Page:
Eléonore: I love these photos you chose, maybe it’s the people in them or the situation, but it makes me happy to see a selection like this. Many of my photos are of people, and behind each portrait is that person, and then there’s what I know and remember of my relationship with that person, so its totally loaded. Each portrait -- that’s what’s nice about taking photos for me, it strikes up a feeling in me, and through me, and I can experience that person or moment in my mind and even in my body again. Is that gross? I mean my blood shifts temperature, and I hear an echo of the voice, or feeling of meeting eyes, and the tension or comfort. It makes me pleased you feel something too when looking at these.


Louisiana Swamp Thing. I was working on the film “Beasts of the Southern Wild.” I was asked down there to work with the actors, or “non- actors” as their acting coach. The whole experience was new. I made some friends down there, one of whom is this fellow Gordon, he was the script supervisor so we were working closely together at times, and he’s just an all around swell fellow.

This afternoon a couple of us decided to take a trip on our day off to the beach, Grande Isle- wasn’t much
of a beach but some interesting shore birds, this was about the time of the big BP oil spill. Oil hadn’t yet hit shore. Ah and we had the most delicious feast! Ordered 10 lbs of crawfish from a gas station convenience store- scrumptious- this photo is Gordon washing them down with a tropical daiquiri.

Still down working on “Beasts of the Southern Wild” in the Bayou of Louisiana, this is the gas station a.k.a. our production headquarters. Precious and her daughter, Dusty Rose, came by to show us their reptile pets. They had some cool snakes, and the two of them were pretty special.


I was on a trip in South Dakota on the Pine Ridge Reservation, a Lakota Indian Reservation, with a director and now good friend Chloe Zhao, and producer Mollye Asher, the 3 of us went out to do casting for Chloe’s film, it’s a coming of age story about a 17 year old Lakota kid. I spent about 3 or 4 weeks out there. We held open calls, walked through towns, and went to events, all to meet people from the area and to find the cast for this film.

Now, when I’m in a new place I tend to ask a lot of questions. I want to learn about where I am and whom I’m meeting. I love listening to people. And I knew virtually nothing about the Lakota or their history, so I was learning a lot. The young man in this image here showing me his six-pack is great. His name is Cody Reddy, and that’s his girlfriend Evelyn. We’re about to go have a meal together after watching several hours of him and his dad breaking a wild horse. Cody is sexy and confident, he’s such a good rider maybe one of the best his age on the reservation, he races horses. He dresses like many boys his age, thuggish, many boys on the rez wear a similar style. Then others are more “traditional” or native in their hair style and outfits. I really loved this contrast in him. He has this very specialized skill of taming beast- though to know a wild animal is far from an urban kid’s skill, and yet he dresses like a city kid. He’s never been outside of South Dakota, but wants to explore so badly. In this photo he’s joking around but also showing off. It’s cocky but in the best way. I admire this.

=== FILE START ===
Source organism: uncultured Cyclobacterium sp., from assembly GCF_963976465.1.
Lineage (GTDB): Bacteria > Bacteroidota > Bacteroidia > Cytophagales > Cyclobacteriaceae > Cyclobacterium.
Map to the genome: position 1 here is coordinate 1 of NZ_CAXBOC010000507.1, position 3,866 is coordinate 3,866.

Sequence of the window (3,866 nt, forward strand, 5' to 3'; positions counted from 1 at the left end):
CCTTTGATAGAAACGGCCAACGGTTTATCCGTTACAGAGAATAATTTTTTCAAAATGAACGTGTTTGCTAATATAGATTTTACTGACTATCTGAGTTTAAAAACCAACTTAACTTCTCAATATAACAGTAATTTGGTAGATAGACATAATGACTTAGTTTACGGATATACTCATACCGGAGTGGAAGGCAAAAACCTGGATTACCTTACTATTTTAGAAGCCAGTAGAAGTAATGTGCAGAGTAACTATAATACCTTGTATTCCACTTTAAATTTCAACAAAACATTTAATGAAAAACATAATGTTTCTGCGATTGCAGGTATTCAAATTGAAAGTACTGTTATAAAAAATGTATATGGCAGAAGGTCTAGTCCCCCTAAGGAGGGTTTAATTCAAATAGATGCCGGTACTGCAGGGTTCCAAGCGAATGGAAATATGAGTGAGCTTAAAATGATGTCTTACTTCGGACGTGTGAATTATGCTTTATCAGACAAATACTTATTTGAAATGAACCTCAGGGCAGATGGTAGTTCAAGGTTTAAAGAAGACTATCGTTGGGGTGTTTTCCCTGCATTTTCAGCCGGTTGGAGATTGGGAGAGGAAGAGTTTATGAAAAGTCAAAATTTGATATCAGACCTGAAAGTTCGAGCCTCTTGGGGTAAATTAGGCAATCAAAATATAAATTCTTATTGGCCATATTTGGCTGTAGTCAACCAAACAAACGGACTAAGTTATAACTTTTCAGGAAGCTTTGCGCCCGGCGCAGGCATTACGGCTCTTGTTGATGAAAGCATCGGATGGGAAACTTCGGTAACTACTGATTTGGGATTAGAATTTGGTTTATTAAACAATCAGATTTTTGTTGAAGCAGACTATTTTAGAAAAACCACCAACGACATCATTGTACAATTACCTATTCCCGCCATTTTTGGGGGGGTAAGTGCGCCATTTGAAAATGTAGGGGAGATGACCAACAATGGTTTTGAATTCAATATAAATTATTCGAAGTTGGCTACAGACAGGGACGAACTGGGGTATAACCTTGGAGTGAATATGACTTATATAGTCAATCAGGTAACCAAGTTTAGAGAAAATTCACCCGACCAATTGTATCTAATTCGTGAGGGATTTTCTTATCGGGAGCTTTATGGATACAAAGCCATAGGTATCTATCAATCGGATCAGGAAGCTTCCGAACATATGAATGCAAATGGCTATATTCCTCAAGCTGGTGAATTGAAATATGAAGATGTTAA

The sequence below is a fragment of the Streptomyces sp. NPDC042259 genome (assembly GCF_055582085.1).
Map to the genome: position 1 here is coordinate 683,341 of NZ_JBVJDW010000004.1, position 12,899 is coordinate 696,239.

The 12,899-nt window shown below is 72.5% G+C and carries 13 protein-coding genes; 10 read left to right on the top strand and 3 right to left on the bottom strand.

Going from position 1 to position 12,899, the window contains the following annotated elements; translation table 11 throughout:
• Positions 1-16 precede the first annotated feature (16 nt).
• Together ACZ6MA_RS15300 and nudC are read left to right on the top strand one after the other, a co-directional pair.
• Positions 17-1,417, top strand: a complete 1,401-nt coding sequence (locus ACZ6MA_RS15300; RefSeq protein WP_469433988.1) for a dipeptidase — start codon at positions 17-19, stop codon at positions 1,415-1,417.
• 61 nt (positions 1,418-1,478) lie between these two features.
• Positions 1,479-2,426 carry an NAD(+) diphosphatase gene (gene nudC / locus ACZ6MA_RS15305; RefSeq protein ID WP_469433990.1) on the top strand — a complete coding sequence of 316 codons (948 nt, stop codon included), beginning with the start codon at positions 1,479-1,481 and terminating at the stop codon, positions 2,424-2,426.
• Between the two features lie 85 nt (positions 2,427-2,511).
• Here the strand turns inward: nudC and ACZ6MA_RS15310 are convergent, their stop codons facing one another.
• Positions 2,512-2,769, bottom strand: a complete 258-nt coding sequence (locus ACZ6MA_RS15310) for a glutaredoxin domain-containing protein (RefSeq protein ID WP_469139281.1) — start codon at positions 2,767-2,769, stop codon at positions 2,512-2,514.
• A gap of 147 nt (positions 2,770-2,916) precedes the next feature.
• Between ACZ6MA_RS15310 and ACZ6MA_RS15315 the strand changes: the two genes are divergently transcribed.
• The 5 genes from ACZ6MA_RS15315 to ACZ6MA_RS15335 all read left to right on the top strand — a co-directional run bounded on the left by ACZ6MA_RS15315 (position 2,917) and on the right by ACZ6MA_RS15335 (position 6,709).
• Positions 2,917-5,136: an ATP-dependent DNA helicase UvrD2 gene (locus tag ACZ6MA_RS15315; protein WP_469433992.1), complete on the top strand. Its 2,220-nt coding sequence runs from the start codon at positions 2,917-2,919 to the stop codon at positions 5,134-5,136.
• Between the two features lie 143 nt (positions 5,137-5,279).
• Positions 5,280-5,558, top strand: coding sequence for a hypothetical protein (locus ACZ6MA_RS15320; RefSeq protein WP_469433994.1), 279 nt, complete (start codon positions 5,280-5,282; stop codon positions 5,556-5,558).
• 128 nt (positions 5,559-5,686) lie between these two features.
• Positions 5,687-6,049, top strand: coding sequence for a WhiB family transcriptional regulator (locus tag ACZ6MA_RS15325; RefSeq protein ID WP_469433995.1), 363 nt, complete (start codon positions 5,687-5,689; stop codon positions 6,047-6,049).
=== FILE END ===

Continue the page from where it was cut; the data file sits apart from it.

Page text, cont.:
This is of an elder at a Pow Wow. The Pow Wow is a celebration where people are dressed in traditional costume, some dance while others are singing and playing drums. The event took place in a rather drab convention center with fluorescent lights in a big auditorium. Then spectators watch. The audience includes Natives as well as White tourists. I found the dance and the music to be beautiful and overpowering but I thought there was something sad about the display of the tradition. At the event there were stands set up with jewelry and other traditional objects for sale. I got sucked into looking at the jewelry and other things to buy, and I felt ugly be- cause of it. (Ugly- is a word I picked up from Johnny, Cody’s brother- he used the word often when describing sad or fucked up feeling). So this elder is dressed in a traditional dress, but he also has a number pinned to him. All of the dancers did. There is something ugly about him wearing a number when he was so noble and wise looking- life and living in a free way was fucked up for the Native Americans. The way he’s looking at me, its detest.